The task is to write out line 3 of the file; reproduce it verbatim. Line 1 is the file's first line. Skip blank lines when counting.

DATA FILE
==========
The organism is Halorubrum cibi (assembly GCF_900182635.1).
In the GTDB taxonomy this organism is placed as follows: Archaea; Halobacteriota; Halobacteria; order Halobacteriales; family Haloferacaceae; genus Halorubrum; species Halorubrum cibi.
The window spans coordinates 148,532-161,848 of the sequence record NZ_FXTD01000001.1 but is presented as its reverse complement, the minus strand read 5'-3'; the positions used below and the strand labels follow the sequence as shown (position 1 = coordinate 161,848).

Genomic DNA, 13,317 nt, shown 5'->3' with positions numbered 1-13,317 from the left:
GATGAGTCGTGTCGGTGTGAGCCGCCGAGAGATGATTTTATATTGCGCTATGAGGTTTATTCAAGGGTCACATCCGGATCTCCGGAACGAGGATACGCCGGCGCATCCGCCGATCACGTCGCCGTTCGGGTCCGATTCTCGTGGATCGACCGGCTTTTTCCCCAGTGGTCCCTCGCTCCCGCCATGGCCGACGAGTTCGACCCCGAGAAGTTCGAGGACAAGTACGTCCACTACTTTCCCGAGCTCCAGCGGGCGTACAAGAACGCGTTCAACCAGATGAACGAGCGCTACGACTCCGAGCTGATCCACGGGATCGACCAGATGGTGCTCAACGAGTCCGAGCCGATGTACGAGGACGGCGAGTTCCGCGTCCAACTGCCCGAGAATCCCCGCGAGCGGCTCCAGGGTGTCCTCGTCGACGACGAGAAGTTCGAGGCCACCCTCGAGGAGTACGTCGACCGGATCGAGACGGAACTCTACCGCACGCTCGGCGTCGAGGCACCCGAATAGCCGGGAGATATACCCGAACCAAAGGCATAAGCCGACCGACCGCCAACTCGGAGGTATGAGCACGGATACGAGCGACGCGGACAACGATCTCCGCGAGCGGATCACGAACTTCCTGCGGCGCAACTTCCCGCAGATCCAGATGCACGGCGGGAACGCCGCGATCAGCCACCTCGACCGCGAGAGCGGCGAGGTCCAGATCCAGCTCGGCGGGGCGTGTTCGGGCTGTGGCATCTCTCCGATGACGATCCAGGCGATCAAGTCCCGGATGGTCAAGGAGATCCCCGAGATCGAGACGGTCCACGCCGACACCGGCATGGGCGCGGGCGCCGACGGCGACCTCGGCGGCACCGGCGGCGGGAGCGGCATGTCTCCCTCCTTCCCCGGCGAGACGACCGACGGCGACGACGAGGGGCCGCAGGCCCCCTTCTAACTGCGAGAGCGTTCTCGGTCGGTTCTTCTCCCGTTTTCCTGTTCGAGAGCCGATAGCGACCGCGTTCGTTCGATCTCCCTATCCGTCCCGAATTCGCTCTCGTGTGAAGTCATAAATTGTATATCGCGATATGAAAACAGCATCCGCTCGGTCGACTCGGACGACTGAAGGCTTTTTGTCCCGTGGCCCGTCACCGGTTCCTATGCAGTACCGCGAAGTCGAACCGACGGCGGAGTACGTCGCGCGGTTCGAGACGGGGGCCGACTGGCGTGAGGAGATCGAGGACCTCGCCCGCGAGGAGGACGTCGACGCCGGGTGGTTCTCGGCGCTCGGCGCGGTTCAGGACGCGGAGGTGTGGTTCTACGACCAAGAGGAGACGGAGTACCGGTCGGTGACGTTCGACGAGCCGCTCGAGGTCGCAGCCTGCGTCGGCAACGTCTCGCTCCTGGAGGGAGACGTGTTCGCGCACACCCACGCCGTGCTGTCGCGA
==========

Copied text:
The window spans coordinates 148,532-161,848 of the sequence record NZ_FXTD01000001.1 but is presented as its reverse complement, the minus strand read 5'-3'; the positions used below and the strand labels follow the sequence as shown (position 1 = coordinate 161,848).